Champagne: Where do the opportunities lie?

Champagne has been losing ground to alternative sparkling wine categories in Britain's On Premise market over the past year. CGA by NIQ Client Director GB Drinks, Mark Newton, explores the rationales for the decline and where the opportunities still exist for this category by analysing the channels that brands and suppliers should focus on to effectively capitalise on them. 

The UK sparkling wine market has been undergoing a notable transformation over the past twelve months, with the cost of living particularly, exerting a substantial impact on the Champagne category.  


CGA’s On Premise Measurement Solution (OPMS) data to end of year 2023 reveals, Prosecco continues to dominate as Britain’s top sparkling wine category across the On Premise. Whereas Champagne has been seeing sales declines – as consumers continue to tighten their purse strings and look for more value driven alternatives. Prosecco now captures 72.1% of the total volume share and 59.3% of the value share for the combined Champagne & Sparkling Wine category, a significant increase of 2.1 percentage points (pp) and 4.1pp respectively compared to the previous year. In contrast, Champagne has witnessed a decline in both its total volume (14.3%) and value (29.8%) share, marking a considerable decrease of -2.9pp and -5.2pp respectively compared to 2022.  


Not only are consumers continuing to favour Champagne’s main fizz rival, Prosecco, they’re also showing increasing interest in other options, such as Cremant and Cava. All other styles combined claim 13.6% of the total volume share of sparkling wine, marking a 0.8pp increase in volume share from last year.


Importantly, Champagne remains the most valuable sparkling wine in the British On Premise market. The price of a bottle of Champagne has reached an average of £74.64, in contrast, Prosecco now averages £29.45 per bottle – a significant difference which certainly helps to illustrate the price point and affordability differentials between the two. 


The growing popularity of these key alternatives to Champagne can certainly be attributed to their relatively lower price points to a degree, especially amidst the backdrop of the cost-of-living crisis. CGA data shows that nearly two in five consumers (38%) prioritise price when selecting sparkling wine in the On Premise, surpassing considerations of quality (23%) or type (21%). This again emphasises the considerable influence of affordability in consumer decision-making within the sparkling wine market, indicating that drinkers prioritise value over factors such as geographical origin or specific sparkling wine substyles.  


Despite the focus on price consciousness highlighted in the figures, there is ample opportunity for suppliers, brands, and operators within these lower price driven categories to explore greater revenue potential, as value doesn’t necessarily equate to low prices in the eyes of the consumer. Drinkers simply seek assurance that they are receiving full value for money from their expenditure, and it is therefore imperative to strike the right balance between quality and affordability to meet their expectations effectively.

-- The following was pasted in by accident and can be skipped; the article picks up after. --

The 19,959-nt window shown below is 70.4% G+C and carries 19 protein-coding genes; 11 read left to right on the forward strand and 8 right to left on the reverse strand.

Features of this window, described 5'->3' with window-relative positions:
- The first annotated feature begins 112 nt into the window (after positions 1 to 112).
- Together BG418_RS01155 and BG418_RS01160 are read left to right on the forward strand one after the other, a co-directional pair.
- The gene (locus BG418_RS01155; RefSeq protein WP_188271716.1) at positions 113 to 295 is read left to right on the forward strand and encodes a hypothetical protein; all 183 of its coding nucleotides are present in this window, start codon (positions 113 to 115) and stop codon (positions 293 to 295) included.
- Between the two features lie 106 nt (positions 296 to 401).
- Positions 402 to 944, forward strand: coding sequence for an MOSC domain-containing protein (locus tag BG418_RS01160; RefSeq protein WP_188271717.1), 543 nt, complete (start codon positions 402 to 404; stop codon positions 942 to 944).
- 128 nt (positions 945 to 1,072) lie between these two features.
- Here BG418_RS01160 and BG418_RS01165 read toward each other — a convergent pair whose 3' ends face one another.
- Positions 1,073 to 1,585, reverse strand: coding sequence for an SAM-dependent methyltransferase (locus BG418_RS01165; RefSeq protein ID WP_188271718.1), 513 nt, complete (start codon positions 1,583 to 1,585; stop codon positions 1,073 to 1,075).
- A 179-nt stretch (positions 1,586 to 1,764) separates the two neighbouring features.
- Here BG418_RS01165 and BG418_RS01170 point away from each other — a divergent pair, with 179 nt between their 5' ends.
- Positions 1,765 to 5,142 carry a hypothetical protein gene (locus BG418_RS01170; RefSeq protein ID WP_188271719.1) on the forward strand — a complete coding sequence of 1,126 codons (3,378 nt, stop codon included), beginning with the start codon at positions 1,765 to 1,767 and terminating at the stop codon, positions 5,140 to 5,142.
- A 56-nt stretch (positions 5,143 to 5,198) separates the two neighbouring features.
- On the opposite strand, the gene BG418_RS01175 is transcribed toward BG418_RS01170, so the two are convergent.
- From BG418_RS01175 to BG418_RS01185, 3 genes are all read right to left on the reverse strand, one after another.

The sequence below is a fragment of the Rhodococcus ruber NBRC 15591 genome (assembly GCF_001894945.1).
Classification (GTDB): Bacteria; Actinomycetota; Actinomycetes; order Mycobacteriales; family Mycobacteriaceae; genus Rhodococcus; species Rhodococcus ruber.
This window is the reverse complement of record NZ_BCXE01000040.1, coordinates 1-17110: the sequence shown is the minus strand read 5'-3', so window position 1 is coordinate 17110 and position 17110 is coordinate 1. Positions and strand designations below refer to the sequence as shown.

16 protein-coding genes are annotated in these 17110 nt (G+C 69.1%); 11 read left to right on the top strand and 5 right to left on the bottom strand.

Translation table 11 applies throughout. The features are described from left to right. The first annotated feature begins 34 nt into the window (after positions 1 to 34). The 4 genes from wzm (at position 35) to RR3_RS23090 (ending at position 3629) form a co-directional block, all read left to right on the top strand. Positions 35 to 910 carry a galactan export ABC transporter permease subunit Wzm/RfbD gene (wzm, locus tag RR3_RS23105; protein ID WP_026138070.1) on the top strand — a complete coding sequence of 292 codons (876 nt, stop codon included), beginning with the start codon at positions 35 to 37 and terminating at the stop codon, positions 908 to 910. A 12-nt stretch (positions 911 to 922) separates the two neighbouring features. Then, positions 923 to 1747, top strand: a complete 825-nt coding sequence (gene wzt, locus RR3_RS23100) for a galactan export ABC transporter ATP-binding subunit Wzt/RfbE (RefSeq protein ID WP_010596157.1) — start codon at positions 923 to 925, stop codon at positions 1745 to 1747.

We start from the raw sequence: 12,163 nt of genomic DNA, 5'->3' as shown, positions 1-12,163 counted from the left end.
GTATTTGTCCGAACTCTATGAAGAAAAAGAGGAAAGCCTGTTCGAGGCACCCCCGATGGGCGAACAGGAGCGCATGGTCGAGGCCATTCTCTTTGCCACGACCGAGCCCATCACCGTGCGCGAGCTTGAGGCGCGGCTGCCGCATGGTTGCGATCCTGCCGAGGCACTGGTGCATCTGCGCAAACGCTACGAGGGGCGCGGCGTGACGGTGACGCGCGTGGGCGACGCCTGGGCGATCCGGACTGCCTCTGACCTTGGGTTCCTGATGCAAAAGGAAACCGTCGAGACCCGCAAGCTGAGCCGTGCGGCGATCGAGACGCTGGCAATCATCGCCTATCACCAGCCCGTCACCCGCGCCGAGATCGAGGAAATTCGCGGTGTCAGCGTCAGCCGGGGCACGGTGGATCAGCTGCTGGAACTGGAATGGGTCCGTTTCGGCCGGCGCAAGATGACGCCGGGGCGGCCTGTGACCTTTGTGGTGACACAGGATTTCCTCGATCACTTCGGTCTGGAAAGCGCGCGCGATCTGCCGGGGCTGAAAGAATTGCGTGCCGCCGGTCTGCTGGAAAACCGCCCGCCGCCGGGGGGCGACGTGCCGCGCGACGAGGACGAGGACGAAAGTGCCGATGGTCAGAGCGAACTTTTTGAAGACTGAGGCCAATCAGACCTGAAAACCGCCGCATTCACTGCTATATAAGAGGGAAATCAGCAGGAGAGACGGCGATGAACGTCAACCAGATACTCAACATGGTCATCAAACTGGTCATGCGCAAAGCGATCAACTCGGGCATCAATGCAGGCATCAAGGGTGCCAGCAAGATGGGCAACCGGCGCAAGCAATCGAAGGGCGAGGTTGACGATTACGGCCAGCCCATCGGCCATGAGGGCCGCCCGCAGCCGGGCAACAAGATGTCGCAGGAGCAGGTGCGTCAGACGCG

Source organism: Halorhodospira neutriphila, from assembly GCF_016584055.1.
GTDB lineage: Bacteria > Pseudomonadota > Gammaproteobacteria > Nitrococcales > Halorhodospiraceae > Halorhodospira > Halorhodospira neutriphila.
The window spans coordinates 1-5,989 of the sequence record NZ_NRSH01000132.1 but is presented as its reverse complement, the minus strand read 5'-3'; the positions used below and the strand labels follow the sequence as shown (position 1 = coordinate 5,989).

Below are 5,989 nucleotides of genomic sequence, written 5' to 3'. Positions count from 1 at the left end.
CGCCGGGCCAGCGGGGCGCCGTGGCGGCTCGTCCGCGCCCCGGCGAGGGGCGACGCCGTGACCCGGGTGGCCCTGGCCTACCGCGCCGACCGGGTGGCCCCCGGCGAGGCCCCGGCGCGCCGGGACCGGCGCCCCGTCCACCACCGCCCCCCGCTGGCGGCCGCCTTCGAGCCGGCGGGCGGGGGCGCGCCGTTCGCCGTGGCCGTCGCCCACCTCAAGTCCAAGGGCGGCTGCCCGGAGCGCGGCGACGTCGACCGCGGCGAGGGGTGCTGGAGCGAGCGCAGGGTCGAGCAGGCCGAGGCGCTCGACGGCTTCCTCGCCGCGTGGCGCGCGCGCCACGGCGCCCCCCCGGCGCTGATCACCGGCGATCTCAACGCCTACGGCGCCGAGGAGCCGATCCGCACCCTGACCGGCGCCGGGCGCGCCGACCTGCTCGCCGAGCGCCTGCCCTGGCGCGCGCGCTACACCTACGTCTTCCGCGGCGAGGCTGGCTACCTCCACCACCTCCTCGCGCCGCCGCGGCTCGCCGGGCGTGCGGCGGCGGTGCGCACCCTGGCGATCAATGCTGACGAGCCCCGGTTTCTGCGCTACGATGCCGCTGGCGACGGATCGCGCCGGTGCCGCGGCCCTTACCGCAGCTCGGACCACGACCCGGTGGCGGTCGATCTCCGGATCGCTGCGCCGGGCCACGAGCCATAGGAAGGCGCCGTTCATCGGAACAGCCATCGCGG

From a regional perspective, despite Prosecco’s nationwide dominance, London – perhaps unsurprisingly – maintains its status as a stronghold for Champagne consumption in Great Britain, accounting for over a third of all sales. However, London’s total volume share has decreased by -0.1pp. This shift can be attributed to a shift towards other regions which are gaining traction. Particularly Yorkshire, the East and Wales. 


Focusing on key outlet segments, Hotels, often traditionally associated with Champagne consumption, have seen a 0.5pp increase in volume share, while pubs have experienced an even more significant growth (+1.1pp), so these outlets should be seen as a significant focus for both brands and suppliers. Meanwhile, restaurants have experienced a notable decline in volume share (-2.3pp), attributable, in part, to a significant drop in the number of outlets within the segment. 


Overall, despite Champagne yielding ground to alternative sparkling wine categories, CGA data suggests that it still holds long term potential. Its enduring association with luxury and prestige still resonates with certain drinkers, especially for special occasions, but the ability of businesses to adapt their strategies to cater to evolving consumer preferences across a wider and more disparate marketplace will be pivotal for their success in navigating this dynamic market. 


Sources: CGA OPMS MAT P13 2023/ BrandTrack 2023 


CGA by NIQ’s On Premise Measurement solution (OPMS) provides suppliers and operators with deep insights into trends and opportunities across the wine category in the On Premise sector across Great Britain. CGA’s expert team can also provide bespoke analysis to pinpoint opportunities for individual brands and sub-categories. To learn more about CGA’s capabilities across the On Premise industry, visit or get in touch with Mark Newton, Client Director, GB Drinks here.

Recent posts:

Share post


Subscribe to our newsletter

Access the latest On Premise news and reports by signing up below.